Seasonal flu treatment and flu shots
Influenza (“the flu”) is caused by the influenza virus that infects the respiratory tract, affecting the nose, throat and lungs.
The flu can cause severe illness and life-threatening complications, like bacterial pneumonia and dehydration. It can also cause chronic medical conditions to worsen. Because each flu season is different and the virus evolves over time, the infectious disease specialists at UCHealth continually monitor the latest developments. We’re equipped with the latest tools for detecting, treating, and preventing the flu in our communities.
UCHealth is offering flu shots earlier this year to help reduce the risk of getting and spreading influenza. Reducing the number of people who get the flu, and hospitalizations that can result from it, is critical as we work to reduce the spread of COVID-19.
Getting your flu shot
The best way to protect against the flu is to get a flu shot every year.
If you are a primary care patient, you can schedule your flu shot online via My Health Connection starting September 1.
We’re making sure it’s safe to get your flu shot.
Your family’s health, safety and well-being are our #1 priority. We’re taking necessary measures at all of our facilities, including:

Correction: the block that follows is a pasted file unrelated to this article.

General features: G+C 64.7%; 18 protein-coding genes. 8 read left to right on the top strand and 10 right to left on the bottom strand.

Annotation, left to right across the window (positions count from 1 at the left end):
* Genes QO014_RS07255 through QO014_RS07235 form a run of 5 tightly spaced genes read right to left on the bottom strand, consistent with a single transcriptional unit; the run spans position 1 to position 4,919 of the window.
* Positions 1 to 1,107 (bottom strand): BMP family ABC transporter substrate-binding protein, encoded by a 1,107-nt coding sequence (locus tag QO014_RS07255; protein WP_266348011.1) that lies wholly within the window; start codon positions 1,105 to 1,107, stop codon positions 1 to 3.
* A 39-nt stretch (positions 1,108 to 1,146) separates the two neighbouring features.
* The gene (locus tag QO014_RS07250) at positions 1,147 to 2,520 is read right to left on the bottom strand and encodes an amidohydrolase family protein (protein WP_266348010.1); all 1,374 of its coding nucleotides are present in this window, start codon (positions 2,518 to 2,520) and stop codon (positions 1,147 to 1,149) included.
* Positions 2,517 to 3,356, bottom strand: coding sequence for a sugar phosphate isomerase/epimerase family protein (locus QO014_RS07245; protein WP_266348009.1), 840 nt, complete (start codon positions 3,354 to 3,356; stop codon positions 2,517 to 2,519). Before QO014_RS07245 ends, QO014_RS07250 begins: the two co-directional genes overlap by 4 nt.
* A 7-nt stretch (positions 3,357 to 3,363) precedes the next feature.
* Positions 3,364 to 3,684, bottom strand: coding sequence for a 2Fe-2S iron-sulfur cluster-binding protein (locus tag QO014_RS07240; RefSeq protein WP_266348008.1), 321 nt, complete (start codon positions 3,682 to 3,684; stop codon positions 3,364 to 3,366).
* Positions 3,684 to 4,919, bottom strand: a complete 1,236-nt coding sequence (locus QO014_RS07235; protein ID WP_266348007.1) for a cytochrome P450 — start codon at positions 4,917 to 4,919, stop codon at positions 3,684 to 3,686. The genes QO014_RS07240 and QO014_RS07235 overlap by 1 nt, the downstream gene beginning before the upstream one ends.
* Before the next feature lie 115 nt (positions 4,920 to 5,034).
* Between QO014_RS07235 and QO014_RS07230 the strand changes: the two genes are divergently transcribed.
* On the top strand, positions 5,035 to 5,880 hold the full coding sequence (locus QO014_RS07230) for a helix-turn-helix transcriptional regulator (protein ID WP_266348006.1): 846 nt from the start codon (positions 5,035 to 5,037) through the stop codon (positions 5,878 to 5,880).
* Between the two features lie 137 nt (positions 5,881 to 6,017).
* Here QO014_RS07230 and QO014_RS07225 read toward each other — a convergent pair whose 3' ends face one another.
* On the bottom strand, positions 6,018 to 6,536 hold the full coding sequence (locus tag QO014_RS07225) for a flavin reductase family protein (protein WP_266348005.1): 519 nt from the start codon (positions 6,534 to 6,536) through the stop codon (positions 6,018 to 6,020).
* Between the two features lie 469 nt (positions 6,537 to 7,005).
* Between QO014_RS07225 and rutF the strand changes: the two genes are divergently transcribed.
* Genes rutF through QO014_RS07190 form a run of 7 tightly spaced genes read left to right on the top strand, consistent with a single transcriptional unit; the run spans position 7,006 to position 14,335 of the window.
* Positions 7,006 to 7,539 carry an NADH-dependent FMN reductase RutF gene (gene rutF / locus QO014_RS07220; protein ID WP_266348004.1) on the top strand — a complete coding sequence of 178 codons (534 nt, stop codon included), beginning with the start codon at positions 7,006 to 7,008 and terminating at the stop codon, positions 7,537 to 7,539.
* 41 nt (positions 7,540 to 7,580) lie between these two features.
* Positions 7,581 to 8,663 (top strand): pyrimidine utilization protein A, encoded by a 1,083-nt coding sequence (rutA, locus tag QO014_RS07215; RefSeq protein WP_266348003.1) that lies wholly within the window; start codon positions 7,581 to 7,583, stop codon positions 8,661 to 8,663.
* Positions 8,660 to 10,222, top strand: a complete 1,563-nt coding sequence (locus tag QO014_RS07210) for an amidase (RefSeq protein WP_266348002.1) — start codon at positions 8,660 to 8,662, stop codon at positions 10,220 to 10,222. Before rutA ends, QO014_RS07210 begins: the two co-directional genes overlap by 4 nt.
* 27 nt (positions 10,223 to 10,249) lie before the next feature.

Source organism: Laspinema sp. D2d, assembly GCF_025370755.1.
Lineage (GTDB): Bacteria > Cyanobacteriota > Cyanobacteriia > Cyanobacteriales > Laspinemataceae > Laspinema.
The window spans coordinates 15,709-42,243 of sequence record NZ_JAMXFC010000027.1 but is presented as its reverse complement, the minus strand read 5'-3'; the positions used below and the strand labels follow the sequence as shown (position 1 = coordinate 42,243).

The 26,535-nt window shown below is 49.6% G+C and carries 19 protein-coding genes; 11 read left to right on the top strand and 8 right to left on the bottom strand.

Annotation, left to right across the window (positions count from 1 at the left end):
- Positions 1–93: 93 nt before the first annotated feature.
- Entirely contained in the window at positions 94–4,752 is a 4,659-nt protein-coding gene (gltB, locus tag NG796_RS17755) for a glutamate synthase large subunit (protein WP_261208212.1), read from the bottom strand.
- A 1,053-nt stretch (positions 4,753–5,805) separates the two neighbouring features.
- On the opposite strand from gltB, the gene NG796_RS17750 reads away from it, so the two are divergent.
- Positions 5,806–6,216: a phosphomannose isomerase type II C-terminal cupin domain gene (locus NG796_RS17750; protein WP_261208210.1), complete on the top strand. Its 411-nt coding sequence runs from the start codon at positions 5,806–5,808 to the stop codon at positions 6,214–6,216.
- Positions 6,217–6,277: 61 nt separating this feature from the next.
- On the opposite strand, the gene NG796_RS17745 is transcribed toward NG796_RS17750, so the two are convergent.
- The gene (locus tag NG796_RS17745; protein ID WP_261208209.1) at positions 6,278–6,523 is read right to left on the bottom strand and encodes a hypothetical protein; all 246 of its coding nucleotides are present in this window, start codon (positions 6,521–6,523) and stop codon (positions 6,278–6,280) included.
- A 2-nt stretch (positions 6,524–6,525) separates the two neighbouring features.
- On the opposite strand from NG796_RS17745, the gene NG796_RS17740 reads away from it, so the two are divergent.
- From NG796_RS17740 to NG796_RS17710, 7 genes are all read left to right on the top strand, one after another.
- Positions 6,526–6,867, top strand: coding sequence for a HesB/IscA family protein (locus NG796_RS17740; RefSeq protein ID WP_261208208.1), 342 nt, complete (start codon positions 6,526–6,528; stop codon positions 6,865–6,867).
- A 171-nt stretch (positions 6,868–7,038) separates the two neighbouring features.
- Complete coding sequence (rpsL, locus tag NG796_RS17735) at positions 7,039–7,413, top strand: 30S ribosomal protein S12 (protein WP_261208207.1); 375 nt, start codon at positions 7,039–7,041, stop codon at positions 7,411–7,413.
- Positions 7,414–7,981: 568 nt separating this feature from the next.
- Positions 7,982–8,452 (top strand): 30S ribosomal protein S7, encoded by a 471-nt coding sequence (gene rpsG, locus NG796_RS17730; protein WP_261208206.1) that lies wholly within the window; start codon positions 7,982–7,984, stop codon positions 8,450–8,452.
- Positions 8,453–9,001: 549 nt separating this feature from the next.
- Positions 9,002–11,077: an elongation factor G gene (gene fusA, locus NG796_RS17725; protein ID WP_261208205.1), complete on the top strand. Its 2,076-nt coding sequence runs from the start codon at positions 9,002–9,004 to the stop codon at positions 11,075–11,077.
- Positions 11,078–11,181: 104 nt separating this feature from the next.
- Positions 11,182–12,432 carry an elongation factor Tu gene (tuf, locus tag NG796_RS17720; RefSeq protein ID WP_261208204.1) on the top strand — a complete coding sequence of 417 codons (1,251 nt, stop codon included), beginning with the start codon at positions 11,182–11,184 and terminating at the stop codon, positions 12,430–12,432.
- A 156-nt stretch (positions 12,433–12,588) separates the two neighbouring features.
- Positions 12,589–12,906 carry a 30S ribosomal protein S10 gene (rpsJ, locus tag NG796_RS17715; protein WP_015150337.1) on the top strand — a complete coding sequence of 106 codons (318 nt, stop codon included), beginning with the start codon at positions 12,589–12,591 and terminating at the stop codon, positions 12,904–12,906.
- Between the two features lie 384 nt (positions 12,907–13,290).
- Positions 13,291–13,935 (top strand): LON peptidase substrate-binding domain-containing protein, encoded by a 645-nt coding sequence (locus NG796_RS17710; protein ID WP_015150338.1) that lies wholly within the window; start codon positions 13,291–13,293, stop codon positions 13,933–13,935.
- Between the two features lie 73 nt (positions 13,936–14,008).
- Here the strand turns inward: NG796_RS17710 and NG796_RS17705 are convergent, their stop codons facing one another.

- Masks required
- Touchless eCheck-in
- Physically distanced common areas
- Frequent cleanings
- Curbside options for flu shots. Ask your clinic if this is an option.
Flu shots: questions and answers
Who should get the flu shot?
Almost anyone more than six months old should get the flu vaccine—especially very young children, anyone over the age of 65, anyone with respiratory issues or weakened immune systems, and pregnant women.
What is the best way to protect against the flu?
The best thing you can do is get the flu shot every year, right before the season starts. UCHealth will make flu shots available earlier than normal this year, as it takes two weeks for your flu shot to achieve full immunity.
Is the flu really that bad?
The flu may just be a virus, but it is highly contagious and active. Getting the flu can make you feel miserable and can lead to other complications like pneumonia, which can make even healthy people very sick.
Tests and treatments
- Flu vaccines
- Tests for influenza
- Physical examination – your doctor may diagnose based on symptoms
- Rapid antigen detection tests – a blood test that detects influenza
- Fluorescent antibody tests – to differentiate between several upper respiratory viruses, influenza A, and influenza B
- Treatments for influenza
- Antiviral medications – prescription medications that treat the flu
- Hospitalization – when influenza causes severe illness. This includes treatment for dehydration.